The inevitable perception building up amongst the public is that the rich and the elite can get away with lighter punishment when compared to ordinary citizens. This is the general trend of commentary emerging on blogosphere right now. Up till this morning, I was having some difficulty reconciling the picture that was building up. I can’t imagine that our judiciary will act so inconsistently that Woffles Wu could get away with a fine.
Finally, it dawned on me when I read the AG’s Chamber’s press statement as well as the Law Minister’s comments that Woffles Wu was charged under S.81 of the Road Traffic Act and not the Penal Code. http://www.todayonline.com/Singapore/EDC120617-0000020/Law-Minister-explains-Woffles-Wu-sentencing
So, it turns out that this is a case of prosecutorial discretion as opposed to judicial leniency. AGC explains in the press statement the reason for not charging Woffles Wu under s.204A. The provision was not enacted at the time that the offence had been committed. That is a valid legal position. But, of course, I can’t help but wonder why he was not charged under s.182 of the Penal Code. That was, to me, the most obvious provision for an offence such as this.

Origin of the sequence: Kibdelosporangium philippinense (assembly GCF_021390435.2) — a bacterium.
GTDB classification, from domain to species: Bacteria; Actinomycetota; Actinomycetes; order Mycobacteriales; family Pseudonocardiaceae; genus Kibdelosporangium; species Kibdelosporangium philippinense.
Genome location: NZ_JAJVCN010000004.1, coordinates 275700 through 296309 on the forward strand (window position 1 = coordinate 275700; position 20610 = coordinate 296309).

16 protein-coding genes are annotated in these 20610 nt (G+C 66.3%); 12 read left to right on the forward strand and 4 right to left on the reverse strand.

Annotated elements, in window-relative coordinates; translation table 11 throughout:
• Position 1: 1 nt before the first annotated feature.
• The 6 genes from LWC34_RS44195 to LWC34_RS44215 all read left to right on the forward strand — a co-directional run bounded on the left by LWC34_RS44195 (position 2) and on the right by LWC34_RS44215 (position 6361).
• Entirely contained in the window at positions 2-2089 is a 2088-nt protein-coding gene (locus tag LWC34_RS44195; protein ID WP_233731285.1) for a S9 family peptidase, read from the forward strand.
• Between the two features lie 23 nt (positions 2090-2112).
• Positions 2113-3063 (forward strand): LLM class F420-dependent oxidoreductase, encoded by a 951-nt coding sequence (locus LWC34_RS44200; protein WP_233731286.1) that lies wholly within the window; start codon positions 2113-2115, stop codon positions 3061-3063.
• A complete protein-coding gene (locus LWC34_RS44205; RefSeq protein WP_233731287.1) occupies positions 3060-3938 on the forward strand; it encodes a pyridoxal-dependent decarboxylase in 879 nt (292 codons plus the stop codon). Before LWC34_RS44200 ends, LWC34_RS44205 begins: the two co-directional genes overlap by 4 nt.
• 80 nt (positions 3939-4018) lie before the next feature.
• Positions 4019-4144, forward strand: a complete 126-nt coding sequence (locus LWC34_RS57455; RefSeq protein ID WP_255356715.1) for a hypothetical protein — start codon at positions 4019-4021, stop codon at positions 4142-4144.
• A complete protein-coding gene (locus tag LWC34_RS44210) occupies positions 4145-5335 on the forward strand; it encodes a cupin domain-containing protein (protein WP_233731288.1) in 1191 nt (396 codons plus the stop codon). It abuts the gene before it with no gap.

The AGC in its press release has given its reason for not proceeding under s.182:
“The charge preferred against an accused person would be calibrated to reflect the seriousness of the criminal act and the fact situation, and whether the legislation in question provides a specific provision dealing with the criminal act or whether reliance has to be placed on general legislation such as the Penal Code. On the facts of this case, as there was no major accident or injury, it was considered appropriate to proceed under s 81(3) of the Road Traffic Act rather than invoke the general provisions of the Penal Code, such as s 182.”
Firstly, I accept the AGC’s position on s.204A. But, I find it hard to accept the position taken in relation to s.182. I am not convinced that the lack of injury should have been considered. The gravamen of the offence involving giving of false information is the falsity of the information and deliberately misleading public officials in their administration of justice. False information could have been given in relation to a littering offence. That does not detract from the seriousness of the fact that false information was given in the first place. The fact that there was no injury involved should not have been decisive in the decision not to prosecute under s.182 of the Penal Code.
I am pretty sure that if the charge was under s.182, the judge would have imposed a custodial sentence. I will cut some slack to the prosecution here though. Making a decision as to the offence to be charged is not an easy one and it is inevitable that tough decisions have to be made. It is unfortunate that the prosecution chose to charge Woffles Wu under the Road Traffic Act as it has sent a very wrong signal to the public. Too many people are now under the impression that the rich can get away with a light sentence. I am sure that this factor did not figure at all in the AGC’s deliberation. But, this is the perception that has arisen.